This article is part of our special report Digital Transformation in Healthcare.
With digital technologies set to irrevocably change the face of our healthcare systems, the ethical concerns surrounding the use of artificial intelligence (AI) are increasingly gaining prominence in policy circles.
The new von der Leyen Commission is expected to deliver a report on AI and ethics in its first 100 days, which could be oriented toward an ‘ethics-by-design’ approach according to Legal Affairs Commissioner Didier Reynders. And, in terms of data protection, all EU AI stakeholders must comply with the GDPR regulation in safeguarding the personal data of healthcare patients.
Moreover, while talks in the European Council on the ePrivacy regulation have stalled, there could very well be an impact on the health sector in terms of the protection of personal data in electronic communications, despite there being a carve out for emergency services in the Commission’s original proposal.
Business Insider Intelligence reported that spending on AI in healthcare is projected to grow by 48% between 2017 and 2023. Furthermore, the Commission is increasing its annual investments in AI by 70% under the research and innovation programme Horizon 2020, predicted to reach €1.5 billion for the period 2018-2020.
However, speaking at a recent event on the digitalisation of healthcare, Ioana-Maria Gligor, head of unit at DG SANTE, European reference networks and digital health, that its implementation can vary between member states and can sometimes create complexity for both healthcare providers and researchers. She emphasised that the most important thing was to ensure transparency about how data is protected and used.
At the event, socialist MEP Eva Kaili said that although the GDPR must be involved in the regulation of AI in healthcare, we must be careful to “ensure it doesn’t stop innovation”.
She said that we must instead talk about the different kinds and uses of data sets which take into account who is using the data and for what purpose, saying that with “insurance companies who try to maximise profit, there is an issue” but that there should be a different consideration for scientists who want to use data to develop and research.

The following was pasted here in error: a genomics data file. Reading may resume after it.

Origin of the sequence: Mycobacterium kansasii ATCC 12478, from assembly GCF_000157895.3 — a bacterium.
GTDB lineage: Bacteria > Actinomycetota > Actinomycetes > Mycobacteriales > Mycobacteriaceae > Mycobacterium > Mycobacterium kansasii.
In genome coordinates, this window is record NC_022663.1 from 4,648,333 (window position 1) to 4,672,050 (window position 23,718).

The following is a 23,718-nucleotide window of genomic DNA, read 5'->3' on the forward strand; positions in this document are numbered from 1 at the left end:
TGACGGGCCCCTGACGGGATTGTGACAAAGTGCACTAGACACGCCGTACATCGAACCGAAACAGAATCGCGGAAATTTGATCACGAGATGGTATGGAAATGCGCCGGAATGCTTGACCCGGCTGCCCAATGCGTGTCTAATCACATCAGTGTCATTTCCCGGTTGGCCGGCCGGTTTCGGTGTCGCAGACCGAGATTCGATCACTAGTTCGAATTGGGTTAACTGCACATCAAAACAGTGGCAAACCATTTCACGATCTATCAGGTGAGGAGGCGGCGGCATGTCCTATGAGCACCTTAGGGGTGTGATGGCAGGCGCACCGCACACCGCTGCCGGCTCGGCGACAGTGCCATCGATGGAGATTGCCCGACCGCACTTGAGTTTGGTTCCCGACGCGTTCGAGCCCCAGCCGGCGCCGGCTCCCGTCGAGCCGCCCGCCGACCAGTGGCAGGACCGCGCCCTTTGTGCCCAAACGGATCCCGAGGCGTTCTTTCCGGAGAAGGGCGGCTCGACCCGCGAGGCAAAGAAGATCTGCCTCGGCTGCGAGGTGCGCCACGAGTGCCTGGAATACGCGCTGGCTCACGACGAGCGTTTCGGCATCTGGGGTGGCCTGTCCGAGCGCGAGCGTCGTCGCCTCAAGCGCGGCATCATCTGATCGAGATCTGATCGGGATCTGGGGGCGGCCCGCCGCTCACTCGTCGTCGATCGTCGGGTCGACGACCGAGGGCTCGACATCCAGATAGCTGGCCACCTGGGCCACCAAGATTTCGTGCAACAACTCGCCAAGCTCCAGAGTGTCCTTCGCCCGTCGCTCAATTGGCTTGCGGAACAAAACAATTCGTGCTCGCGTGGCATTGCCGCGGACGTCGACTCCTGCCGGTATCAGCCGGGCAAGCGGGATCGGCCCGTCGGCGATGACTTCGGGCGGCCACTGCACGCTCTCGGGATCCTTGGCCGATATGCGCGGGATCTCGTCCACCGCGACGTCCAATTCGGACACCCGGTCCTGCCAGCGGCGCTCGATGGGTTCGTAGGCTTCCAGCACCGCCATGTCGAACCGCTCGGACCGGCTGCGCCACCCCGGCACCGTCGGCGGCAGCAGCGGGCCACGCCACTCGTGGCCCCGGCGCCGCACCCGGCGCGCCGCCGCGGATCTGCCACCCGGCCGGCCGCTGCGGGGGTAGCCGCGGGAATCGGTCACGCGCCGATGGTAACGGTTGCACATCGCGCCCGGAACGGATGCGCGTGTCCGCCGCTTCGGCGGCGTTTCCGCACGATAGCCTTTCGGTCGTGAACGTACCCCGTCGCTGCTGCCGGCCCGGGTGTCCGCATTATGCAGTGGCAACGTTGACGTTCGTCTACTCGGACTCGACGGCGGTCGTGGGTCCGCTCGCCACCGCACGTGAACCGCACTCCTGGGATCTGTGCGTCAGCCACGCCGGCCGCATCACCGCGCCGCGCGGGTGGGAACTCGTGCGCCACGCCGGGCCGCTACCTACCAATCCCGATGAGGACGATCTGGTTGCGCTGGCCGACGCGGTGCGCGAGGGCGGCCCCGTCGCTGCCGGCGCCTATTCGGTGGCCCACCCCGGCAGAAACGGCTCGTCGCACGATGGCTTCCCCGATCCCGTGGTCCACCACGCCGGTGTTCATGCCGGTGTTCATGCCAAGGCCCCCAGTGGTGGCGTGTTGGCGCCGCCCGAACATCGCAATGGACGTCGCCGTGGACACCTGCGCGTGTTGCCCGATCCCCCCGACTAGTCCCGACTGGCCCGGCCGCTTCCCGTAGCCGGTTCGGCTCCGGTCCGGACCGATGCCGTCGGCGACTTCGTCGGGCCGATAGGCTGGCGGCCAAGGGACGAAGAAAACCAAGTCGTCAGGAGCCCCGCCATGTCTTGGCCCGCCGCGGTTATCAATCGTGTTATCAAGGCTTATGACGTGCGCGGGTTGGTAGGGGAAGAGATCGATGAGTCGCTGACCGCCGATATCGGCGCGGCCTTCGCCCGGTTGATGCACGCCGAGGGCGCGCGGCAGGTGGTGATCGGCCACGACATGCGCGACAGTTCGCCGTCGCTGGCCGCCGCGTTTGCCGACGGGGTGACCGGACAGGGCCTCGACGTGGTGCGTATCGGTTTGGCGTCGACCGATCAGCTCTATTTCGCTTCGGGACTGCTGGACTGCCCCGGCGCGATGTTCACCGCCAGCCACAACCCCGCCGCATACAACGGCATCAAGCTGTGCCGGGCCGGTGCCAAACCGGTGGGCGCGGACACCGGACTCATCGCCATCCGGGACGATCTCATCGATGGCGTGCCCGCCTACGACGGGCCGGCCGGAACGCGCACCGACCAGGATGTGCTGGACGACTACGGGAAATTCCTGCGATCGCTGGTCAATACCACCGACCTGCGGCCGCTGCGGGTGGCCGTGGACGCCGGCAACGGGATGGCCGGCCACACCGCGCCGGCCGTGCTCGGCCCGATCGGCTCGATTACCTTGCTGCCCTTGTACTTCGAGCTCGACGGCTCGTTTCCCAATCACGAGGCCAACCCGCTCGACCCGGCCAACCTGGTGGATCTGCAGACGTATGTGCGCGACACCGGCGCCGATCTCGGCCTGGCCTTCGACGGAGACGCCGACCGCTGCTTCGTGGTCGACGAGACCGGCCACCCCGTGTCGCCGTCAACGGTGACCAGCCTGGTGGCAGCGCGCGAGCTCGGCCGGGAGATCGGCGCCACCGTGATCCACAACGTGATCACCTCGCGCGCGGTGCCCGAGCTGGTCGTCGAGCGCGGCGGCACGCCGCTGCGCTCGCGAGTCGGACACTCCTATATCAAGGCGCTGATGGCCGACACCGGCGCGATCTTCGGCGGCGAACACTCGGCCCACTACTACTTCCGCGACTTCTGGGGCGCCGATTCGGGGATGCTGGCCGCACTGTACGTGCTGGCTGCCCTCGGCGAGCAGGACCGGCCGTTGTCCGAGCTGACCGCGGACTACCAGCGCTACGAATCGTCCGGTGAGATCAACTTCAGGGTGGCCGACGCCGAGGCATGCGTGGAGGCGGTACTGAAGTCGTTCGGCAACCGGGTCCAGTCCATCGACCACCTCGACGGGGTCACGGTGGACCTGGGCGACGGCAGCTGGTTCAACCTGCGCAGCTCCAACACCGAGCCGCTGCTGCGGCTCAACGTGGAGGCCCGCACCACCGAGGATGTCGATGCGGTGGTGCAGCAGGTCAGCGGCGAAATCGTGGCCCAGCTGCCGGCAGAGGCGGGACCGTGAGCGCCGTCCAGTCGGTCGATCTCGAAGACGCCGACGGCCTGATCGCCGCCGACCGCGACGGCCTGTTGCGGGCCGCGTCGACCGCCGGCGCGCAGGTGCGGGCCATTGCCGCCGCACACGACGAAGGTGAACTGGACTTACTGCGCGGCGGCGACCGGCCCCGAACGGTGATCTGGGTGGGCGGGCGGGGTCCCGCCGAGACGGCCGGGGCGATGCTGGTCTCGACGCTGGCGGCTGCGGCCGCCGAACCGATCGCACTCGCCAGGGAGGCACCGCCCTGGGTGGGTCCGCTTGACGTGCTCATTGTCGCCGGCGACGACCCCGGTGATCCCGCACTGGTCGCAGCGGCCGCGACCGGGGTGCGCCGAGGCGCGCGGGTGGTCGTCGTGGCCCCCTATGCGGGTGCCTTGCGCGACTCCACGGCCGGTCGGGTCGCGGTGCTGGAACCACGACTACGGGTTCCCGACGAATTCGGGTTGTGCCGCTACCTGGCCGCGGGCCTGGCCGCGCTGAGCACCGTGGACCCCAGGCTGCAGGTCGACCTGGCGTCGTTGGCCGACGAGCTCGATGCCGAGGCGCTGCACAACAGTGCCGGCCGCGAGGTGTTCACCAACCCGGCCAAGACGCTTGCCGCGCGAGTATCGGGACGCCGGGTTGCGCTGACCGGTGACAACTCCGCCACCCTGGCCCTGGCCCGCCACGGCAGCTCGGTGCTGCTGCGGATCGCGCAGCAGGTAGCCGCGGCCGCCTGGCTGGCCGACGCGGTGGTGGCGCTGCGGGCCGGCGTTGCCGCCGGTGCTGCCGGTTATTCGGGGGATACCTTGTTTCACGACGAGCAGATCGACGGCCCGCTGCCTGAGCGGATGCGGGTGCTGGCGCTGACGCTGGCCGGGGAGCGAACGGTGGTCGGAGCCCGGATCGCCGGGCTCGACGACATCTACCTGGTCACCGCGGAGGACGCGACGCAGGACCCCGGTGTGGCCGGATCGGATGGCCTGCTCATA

Boris Brkljačić, president of the European Society of radiology and professor of radiology and vice-dean at University of Zagreb school of medicine, told EURACTIV that AI is already a major area of research, with more than 5000 papers published on the use of AI in the field of radiology.
Beyond radiology, AI technologies are predicted to optimise the healthcare system in a whole range of ways, such as through targeted treatments, more efficient diagnosis, streamlined logistics and advanced data analysis.
AI commonly refers to a combination of machine learning techniques and robotics, combined with algorithms and automated decision-making systems, which together are able to predict human and machine behaviour and to make autonomous decisions.
The use of such technologies is increasingly affecting our daily lives and the potential range of application is so broad that it has been referred to as the fourth industrial revolution.
The discussion around the control of these technologies and their impact on society is increasingly focused on the ethical implications of using such technology and the challenge this poses for policymakers and regulators.
These pertain to issues concerning personal data protection and security. This is especially relevant in healthcare as opposed to other industries due to the sensitive nature of the consumer data stored by healthcare providers.
In its various communications on AI, the Commission has set out its vision for AI, which is to be “trustworthy and human-centric.”
However, in a statement on their website, the European Society of Radiology state that as a new technology, AI “lacks clear standards guiding its development and use.”
The report states that the ethical use of AI in radiology should “promote well-being and minimise harm resulting from potential pitfalls and inherent biases”, ensuring that benefits and harms are “distributed among stakeholders in a just manner that respects human rights and freedoms, including dignity and privacy.”
This sentiment is echoed by Brkljačić, who similarly said that focus must be given to “minimising the risk of patient harm from malicious attacks and privacy breaches.”
Regarding the potential breach of data, he said there is an urgent need to “make clear guidance at both the European level and national level regarding the use, manipulation and ownership of data.”
He added that one of the main issues is that software is usually developed for business models and is therefore profit-driven. He, therefore, said there was a risk of this being mismanaged, but it is “essential that information is used solely for the benefit of patients.”
Edited by Samuel Stolton